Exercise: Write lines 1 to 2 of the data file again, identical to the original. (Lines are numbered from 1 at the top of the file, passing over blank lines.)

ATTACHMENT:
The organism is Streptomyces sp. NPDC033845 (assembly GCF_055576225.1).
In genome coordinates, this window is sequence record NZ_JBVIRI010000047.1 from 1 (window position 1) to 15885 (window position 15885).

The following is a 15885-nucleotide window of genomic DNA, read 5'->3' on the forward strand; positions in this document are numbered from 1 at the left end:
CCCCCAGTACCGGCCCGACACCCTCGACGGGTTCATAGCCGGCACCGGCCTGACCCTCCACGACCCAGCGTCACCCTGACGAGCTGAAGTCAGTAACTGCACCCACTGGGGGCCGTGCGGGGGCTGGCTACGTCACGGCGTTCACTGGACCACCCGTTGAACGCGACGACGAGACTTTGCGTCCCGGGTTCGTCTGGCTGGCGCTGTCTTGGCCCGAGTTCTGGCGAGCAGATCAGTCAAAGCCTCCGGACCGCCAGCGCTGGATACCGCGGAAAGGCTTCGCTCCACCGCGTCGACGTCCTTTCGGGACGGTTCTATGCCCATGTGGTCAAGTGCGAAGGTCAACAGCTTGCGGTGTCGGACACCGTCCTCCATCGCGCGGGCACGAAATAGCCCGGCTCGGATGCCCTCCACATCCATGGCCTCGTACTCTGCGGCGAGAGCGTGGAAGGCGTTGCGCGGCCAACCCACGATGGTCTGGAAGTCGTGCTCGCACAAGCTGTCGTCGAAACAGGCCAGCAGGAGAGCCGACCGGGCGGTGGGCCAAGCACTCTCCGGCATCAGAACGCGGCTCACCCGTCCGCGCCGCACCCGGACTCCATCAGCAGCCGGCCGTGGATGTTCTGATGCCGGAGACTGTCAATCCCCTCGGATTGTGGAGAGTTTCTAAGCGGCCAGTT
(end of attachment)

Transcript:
The organism is Streptomyces sp. NPDC033845 (assembly GCF_055576225.1).
In genome coordinates, this window is sequence record NZ_JBVIRI010000047.1 from 1 (window position 1) to 15885 (window position 15885).